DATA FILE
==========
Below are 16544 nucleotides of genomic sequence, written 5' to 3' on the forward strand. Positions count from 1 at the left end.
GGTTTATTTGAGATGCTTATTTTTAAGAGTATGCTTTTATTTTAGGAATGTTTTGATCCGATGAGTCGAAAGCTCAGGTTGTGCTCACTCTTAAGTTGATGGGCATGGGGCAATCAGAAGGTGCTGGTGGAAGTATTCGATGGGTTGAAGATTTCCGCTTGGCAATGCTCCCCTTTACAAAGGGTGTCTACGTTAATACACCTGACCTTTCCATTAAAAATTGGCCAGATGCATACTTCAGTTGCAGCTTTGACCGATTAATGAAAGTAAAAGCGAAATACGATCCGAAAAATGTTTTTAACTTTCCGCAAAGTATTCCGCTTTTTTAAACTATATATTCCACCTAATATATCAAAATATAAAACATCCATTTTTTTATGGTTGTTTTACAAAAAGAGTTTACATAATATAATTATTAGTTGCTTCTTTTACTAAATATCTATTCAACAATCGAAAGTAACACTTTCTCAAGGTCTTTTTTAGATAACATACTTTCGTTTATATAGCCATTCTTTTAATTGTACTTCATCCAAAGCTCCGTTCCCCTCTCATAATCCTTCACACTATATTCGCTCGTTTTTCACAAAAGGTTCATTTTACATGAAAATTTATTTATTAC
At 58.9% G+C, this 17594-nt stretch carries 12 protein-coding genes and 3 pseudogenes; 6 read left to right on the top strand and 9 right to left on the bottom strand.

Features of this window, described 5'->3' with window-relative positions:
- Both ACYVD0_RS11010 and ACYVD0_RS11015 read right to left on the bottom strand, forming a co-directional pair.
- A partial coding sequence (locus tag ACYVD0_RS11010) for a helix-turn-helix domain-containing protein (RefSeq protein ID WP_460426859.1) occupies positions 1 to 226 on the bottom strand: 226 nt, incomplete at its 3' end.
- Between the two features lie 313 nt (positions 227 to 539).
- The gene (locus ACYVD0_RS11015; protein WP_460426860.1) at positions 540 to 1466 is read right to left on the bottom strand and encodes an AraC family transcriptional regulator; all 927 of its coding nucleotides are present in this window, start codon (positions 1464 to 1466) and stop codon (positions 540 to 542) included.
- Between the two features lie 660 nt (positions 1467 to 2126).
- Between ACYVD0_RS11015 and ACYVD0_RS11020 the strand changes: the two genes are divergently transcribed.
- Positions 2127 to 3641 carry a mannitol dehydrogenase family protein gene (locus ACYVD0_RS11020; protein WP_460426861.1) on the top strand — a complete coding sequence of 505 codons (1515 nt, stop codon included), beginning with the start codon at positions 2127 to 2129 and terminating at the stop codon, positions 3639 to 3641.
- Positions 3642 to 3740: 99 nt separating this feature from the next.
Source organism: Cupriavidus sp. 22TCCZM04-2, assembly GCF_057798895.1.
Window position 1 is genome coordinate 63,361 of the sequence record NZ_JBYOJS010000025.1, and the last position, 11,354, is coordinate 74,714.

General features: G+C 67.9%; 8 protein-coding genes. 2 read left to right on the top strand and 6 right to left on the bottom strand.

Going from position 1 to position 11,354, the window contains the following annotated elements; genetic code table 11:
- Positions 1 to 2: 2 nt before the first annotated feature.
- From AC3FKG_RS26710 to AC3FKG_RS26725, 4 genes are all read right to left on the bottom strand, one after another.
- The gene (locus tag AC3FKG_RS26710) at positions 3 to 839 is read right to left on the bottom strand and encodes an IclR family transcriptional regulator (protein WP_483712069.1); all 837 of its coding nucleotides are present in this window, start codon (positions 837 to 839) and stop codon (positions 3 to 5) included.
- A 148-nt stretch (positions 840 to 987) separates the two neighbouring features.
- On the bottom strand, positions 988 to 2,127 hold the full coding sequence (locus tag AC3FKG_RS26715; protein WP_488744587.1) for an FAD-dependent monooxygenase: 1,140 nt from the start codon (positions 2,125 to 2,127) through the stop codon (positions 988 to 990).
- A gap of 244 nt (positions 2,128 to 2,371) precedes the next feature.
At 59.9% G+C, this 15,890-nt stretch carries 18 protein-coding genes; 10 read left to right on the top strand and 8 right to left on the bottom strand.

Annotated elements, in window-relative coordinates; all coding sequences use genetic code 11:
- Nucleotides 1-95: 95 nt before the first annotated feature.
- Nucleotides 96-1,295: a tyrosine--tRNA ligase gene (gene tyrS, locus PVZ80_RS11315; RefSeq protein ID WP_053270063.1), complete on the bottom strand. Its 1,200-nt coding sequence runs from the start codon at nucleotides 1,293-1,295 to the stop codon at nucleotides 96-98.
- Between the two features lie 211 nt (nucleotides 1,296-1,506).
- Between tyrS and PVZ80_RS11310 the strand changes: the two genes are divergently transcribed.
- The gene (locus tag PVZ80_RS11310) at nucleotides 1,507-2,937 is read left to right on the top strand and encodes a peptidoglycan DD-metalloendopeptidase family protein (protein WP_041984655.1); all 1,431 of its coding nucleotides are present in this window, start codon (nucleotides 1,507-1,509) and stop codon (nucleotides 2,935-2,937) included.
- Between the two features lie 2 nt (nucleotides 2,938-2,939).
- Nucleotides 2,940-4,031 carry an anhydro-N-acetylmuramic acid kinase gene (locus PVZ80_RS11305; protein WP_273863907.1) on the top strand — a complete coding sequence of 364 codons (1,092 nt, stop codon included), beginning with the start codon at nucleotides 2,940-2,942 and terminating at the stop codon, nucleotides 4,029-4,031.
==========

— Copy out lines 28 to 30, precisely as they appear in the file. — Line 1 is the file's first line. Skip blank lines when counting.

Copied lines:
- Between tyrS and PVZ80_RS11310 the strand changes: the two genes are divergently transcribed.
- The gene (locus tag PVZ80_RS11310) at nucleotides 1,507-2,937 is read left to right on the top strand and encodes a peptidoglycan DD-metalloendopeptidase family protein (protein WP_041984655.1); all 1,431 of its coding nucleotides are present in this window, start codon (nucleotides 1,507-1,509) and stop codon (nucleotides 2,935-2,937) included.
- Between the two features lie 2 nt (nucleotides 2,938-2,939).